Why we don't know more about violence against trans people

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Barriers to obtaining a clear picture of violence against trans and gender-nonconforming people remain, experts say.

At least 50 transgender and gender-nonconforming people have been killed this year across the country, according to a report compiled by the Human Rights Campaign. This marks the highest number of such killings since records have been kept: Last year, at least 44 trans and gender-nonconforming people suffered violent deaths, the previous highest number recorded.

The words "at least" when describing the number of deaths is key to understanding the figures: It reflects what the people tracking them don't know, due to a lack of a reliable data collection, inaccurate information shared by police, and other barriers to obtaining a clear picture of violence against trans and gender-nonconforming people.

The most recent death the Human Rights Campaign lists is that of Nikai David, a 33 year-old Black transgender woman. The Advocate reported that David, a model who was said to have wanted to start her own clothing business, was found on a street in West Oakland early in the morning on Dec. 4. David had been shot in the head and died on the street.

The organization's report on violent deaths of transgender and gender-nonconforming people in 2021 notes that since it started collecting information about them in 2013, there have been many common elements to these incidents, including the involvement of firearms and the age, race, and gender of the victims: 77% of the victims have been transgender women of color and 79% of the people killed were 35 or younger. More than two-thirds of the killings involved a firearm.

Advocates at the Human Rights Campaign who understand how the tracking and reporting process works said they have several ways of collecting data about these killings, including keeping close relationships with local LGBTQ organizations who may know the victim, watching for more information on social media and in news reports, and responding to folks who reach out to them about these deaths. But there are still many challenges to the work, including police and the media misgendering victims and families that rejected their transgender loved one.

Laurel Powell, deputy director of communications for programs at the Human Rights Campaign, said, "Someone reaches out to us and says, 'I know someone who was killed.' Family members sometimes reach out to us. Sometimes we learn from local news. So that's why we say we've tracked at least 47 cases, because it's almost certain that we haven't tracked all of them."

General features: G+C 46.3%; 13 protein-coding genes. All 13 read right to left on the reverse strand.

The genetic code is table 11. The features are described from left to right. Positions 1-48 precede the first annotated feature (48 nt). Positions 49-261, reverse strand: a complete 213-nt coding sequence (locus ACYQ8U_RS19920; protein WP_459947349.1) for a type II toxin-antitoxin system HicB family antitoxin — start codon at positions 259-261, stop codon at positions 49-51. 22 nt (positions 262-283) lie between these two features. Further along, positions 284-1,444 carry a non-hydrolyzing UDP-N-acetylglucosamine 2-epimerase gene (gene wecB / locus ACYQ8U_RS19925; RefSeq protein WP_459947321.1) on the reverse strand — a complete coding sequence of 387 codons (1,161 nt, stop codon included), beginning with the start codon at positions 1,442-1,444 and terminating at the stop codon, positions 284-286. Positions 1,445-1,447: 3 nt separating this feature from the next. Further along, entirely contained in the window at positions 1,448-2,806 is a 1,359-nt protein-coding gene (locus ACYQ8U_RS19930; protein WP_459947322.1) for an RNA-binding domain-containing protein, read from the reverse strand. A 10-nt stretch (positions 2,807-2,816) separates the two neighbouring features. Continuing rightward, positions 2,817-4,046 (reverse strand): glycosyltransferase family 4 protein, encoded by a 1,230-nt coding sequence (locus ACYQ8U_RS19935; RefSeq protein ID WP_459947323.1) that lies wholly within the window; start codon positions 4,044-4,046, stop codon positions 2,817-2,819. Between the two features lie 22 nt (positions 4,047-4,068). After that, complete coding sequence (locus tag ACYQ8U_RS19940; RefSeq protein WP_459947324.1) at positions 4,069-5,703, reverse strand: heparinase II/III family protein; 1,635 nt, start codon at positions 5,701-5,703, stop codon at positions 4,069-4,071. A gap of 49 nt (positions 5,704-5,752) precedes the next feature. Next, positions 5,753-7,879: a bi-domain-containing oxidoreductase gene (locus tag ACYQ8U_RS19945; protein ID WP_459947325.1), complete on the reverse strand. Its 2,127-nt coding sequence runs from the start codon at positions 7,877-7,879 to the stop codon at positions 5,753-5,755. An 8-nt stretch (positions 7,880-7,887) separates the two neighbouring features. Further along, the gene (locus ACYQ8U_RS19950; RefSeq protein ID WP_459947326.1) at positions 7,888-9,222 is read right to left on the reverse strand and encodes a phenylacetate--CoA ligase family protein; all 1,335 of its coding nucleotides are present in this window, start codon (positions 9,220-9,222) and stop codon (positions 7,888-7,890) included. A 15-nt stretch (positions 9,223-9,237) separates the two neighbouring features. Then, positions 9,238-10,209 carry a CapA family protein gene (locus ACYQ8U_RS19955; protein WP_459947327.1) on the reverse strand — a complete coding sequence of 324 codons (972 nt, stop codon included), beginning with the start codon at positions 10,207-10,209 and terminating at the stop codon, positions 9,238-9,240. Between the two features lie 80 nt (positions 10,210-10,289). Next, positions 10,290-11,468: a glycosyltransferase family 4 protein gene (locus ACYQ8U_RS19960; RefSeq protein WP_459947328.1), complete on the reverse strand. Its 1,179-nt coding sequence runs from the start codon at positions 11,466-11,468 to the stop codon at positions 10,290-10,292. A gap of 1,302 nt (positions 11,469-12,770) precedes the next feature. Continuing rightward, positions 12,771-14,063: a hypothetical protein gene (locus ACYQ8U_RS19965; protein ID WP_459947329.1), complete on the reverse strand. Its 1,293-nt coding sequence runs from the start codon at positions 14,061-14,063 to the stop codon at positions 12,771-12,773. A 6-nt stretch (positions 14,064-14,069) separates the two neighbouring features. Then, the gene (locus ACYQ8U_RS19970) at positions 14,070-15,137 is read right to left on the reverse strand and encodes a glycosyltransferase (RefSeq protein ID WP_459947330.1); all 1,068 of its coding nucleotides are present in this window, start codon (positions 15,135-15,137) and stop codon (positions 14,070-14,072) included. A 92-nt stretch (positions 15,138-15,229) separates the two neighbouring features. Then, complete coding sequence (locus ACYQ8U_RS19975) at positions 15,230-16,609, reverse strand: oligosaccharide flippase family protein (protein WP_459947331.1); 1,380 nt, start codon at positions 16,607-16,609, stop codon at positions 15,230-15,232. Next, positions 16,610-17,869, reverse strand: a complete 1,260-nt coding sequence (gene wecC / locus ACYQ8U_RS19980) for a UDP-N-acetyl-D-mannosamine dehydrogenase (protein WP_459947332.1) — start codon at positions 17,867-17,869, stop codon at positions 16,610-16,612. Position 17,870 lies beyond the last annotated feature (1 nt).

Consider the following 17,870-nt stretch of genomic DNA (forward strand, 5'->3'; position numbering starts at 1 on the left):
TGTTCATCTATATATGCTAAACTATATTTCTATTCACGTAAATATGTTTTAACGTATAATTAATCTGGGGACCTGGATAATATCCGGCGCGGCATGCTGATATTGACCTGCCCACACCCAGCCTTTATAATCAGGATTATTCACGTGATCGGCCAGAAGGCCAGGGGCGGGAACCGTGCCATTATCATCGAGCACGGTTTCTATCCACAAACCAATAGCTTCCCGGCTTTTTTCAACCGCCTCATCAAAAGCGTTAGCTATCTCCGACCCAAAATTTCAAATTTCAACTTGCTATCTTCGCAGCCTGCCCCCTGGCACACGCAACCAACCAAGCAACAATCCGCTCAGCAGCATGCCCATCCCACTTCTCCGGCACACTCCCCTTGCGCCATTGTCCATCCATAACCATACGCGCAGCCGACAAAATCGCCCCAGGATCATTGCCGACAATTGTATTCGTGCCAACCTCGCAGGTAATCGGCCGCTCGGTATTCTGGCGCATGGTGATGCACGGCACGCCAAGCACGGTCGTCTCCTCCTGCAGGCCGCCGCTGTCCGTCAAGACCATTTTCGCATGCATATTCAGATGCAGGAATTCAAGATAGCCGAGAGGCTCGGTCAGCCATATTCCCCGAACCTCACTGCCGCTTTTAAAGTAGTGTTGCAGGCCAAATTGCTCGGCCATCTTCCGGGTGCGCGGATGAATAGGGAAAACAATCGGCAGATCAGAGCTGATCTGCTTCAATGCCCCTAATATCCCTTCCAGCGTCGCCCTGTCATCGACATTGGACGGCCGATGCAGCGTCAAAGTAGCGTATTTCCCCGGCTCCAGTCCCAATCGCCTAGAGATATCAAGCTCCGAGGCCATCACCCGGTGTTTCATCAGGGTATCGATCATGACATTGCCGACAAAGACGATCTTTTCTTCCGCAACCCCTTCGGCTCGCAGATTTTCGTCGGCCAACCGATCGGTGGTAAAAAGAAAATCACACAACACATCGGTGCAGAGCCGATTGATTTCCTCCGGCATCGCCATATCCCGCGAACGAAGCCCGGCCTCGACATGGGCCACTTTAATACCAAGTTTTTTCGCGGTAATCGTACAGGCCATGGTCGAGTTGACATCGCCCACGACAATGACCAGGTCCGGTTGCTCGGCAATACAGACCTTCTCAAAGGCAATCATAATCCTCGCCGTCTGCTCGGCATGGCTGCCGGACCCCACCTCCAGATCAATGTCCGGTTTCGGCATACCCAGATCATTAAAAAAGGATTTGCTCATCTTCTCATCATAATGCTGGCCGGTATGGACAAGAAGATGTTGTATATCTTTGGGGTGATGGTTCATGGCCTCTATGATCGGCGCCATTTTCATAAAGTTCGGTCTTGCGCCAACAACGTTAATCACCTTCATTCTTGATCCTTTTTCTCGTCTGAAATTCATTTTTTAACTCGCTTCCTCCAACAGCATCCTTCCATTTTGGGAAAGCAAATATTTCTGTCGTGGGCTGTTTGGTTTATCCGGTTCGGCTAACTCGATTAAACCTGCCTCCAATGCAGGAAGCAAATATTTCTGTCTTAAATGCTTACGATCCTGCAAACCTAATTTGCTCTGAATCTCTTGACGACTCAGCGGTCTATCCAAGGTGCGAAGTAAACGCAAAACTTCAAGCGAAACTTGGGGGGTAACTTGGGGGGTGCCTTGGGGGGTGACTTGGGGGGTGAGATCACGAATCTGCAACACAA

Powell and Jay Brown, senior vice president of programs, research, and training for the campaign, said they've seen cases in which families haven't honored the gender of the victim, which makes it more difficult to track these killings.

"It was up to piecing together a few things to even uncover that this was a trans person who had been killed," Brown said. "That has been a problem historically in trying to report on this violence. I think, with more understanding and more support of trans folks, we hope to see that shift. It's a problem not just with family, but obviously with law enforcement as well and with the media in local reporting, so we have work to do on all fronts."

But Brown said he is seeing improvement in the quality of information he's getting about these killings. When the organization began tracking them in 2013, he said he noticed more misgendering of trans victims in the news compared to current reporting of these deaths.

"There are more people paying attention to this and there are more people reporting these deaths. In many ways, we expect to see the numbers rise," he said. "It's not only that we face a lot of stigma as trans folks in this world, but that more folks are recognizing this as a real problem and reporting on these incidents of violence with more regularity."

In addition to the homicides, it is a challenge for LGBTQ advocates to get reliable data on bias-motivated crimes against trans people: As ProPublica reported in 2017, although the FBI is required under a 1990 law to collect information on bias crimes from local law enforcement agencies, it can't force them to provide it, and there is no guarantee that any information that is provided is accurate.

"It really is a clunky system that has a lot of gaps, especially when you're dealing with folks who may have bias against the individuals who were the victims themselves," Brown said.

In its report on killings of transgender and gender-nonconforming people in 2021, HRC says that federal, state, and local governments must improve data collection on gender identity to better understand how to stop violence against trans and gender-nonconforming people. In its "Blueprint for Positive Change 2020," the organization stated, "Because this voluntary data is far from complete, the Department of Justice (DOJ) should intensify efforts to encourage local law enforcement to report hate crimes statistics annually."

California could serve as a model for how to improve the collection of data: It passed a law this year that makes it the first state to record the sexual orientation and gender identity of victims of violent deaths as part of a three-year pilot program.

Published with permission of The American Independent Foundation.